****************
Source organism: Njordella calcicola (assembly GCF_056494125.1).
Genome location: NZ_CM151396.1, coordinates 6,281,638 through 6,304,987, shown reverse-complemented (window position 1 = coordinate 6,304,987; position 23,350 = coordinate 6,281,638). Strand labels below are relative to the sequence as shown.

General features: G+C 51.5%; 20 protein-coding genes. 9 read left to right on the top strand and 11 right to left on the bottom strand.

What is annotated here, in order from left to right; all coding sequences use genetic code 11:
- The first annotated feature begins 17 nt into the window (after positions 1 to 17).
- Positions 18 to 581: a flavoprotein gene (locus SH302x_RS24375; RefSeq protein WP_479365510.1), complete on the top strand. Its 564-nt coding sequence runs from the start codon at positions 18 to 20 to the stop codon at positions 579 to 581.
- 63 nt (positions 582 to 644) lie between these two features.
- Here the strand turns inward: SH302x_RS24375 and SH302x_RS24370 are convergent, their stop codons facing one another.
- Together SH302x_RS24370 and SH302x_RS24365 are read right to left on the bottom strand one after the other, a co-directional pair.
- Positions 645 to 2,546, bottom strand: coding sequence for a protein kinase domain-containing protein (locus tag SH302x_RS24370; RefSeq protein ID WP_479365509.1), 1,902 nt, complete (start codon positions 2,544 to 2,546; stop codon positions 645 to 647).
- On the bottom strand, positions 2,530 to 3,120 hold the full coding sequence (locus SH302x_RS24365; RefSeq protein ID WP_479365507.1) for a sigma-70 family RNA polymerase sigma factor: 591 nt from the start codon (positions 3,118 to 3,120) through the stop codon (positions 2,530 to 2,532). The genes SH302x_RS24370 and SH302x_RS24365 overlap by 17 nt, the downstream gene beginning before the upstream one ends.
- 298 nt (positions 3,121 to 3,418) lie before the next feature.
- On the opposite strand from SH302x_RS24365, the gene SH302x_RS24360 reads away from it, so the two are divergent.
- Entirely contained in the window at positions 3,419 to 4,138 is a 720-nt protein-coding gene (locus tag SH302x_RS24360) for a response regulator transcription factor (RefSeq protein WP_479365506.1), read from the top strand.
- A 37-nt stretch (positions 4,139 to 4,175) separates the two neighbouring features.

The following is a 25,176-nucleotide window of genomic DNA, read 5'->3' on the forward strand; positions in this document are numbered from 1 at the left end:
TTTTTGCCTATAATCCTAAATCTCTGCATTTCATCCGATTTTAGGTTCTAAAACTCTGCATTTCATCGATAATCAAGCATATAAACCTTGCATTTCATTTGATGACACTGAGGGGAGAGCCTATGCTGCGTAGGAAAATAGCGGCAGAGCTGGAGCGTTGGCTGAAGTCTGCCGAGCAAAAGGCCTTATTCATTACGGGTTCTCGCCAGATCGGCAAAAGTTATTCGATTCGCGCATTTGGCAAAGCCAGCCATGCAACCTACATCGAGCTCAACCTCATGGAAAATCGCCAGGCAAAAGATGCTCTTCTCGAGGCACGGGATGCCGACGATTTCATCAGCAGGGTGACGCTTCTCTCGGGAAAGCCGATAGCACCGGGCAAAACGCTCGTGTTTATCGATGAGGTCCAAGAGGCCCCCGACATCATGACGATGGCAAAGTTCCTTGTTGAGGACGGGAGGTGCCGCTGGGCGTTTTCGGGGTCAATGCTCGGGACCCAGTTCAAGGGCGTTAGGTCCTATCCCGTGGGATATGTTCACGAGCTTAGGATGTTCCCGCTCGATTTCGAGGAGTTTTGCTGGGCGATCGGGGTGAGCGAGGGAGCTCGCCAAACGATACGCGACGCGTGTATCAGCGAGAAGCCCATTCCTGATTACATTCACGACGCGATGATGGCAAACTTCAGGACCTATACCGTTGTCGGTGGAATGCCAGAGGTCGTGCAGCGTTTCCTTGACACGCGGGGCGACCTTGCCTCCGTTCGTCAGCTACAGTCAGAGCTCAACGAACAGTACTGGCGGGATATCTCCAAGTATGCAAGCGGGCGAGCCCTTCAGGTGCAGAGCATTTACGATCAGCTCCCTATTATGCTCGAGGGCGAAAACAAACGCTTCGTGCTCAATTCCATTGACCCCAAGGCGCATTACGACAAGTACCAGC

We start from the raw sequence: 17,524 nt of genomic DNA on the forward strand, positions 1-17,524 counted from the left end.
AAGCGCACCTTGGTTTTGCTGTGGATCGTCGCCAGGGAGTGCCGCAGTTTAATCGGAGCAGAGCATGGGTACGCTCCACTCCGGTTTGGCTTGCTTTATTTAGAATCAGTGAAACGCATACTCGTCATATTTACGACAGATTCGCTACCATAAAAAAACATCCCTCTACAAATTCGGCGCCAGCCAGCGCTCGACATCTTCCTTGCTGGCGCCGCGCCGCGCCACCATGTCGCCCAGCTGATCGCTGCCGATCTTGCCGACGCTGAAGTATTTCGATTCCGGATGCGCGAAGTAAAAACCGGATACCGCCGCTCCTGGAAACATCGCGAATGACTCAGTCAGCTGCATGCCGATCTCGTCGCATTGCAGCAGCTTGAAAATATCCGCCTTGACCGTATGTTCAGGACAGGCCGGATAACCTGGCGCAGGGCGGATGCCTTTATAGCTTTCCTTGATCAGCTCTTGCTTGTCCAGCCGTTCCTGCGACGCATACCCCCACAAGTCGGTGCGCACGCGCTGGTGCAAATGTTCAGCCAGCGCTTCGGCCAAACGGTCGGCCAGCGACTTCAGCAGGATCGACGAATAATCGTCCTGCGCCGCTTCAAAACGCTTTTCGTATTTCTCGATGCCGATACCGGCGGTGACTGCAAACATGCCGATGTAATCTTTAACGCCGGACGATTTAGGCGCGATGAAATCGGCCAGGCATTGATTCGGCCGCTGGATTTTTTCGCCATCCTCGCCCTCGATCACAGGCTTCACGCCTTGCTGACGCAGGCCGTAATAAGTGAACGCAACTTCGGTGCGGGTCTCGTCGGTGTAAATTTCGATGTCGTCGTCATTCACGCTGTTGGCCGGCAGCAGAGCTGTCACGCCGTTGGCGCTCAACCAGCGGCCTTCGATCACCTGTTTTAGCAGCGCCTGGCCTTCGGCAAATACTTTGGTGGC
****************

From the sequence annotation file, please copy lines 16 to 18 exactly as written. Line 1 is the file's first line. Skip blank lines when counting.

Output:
The following is a 25,176-nucleotide window of genomic DNA, read 5'->3' on the forward strand; positions in this document are numbered from 1 at the left end:
TTTTTGCCTATAATCCTAAATCTCTGCATTTCATCCGATTTTAGGTTCTAAAACTCTGCATTTCATCGATAATCAAGCATATAAACCTTGCATTTCATTTGATGACACTGAGGGGAGAGCCTATGCTGCGTAGGAAAATAGCGGCAGAGCTGGAGCGTTGGCTGAAGTCTGCCGAGCAAAAGGCCTTATTCATTACGGGTTCTCGCCAGATCGGCAAAAGTTATTCGATTCGCGCATTTGGCAAAGCCAGCCATGCAACCTACATCGAGCTCAACCTCATGGAAAATCGCCAGGCAAAAGATGCTCTTCTCGAGGCACGGGATGCCGACGATTTCATCAGCAGGGTGACGCTTCTCTCGGGAAAGCCGATAGCACCGGGCAAAACGCTCGTGTTTATCGATGAGGTCCAAGAGGCCCCCGACATCATGACGATGGCAAAGTTCCTTGTTGAGGACGGGAGGTGCCGCTGGGCGTTTTCGGGGTCAATGCTCGGGACCCAGTTCAAGGGCGTTAGGTCCTATCCCGTGGGATATGTTCACGAGCTTAGGATGTTCCCGCTCGATTTCGAGGAGTTTTGCTGGGCGATCGGGGTGAGCGAGGGAGCTCGCCAAACGATACGCGACGCGTGTATCAGCGAGAAGCCCATTCCTGATTACATTCACGACGCGATGATGGCAAACTTCAGGACCTATACCGTTGTCGGTGGAATGCCAGAGGTCGTGCAGCGTTTCCTTGACACGCGGGGCGACCTTGCCTCCGTTCGTCAGCTACAGTCAGAGCTCAACGAACAGTACTGGCGGGATATCTCCAAGTATGCAAGCGGGCGAGCCCTTCAGGTGCAGAGCATTTACGATCAGCTCCCTATTATGCTCGAGGGCGAAAACAAACGCTTCGTGCTCAATTCCATTGACCCCAAGGCGCATTACGACAAGTACCAGC

We start from the raw sequence: 17,524 nt of genomic DNA on the forward strand, positions 1-17,524 counted from the left end.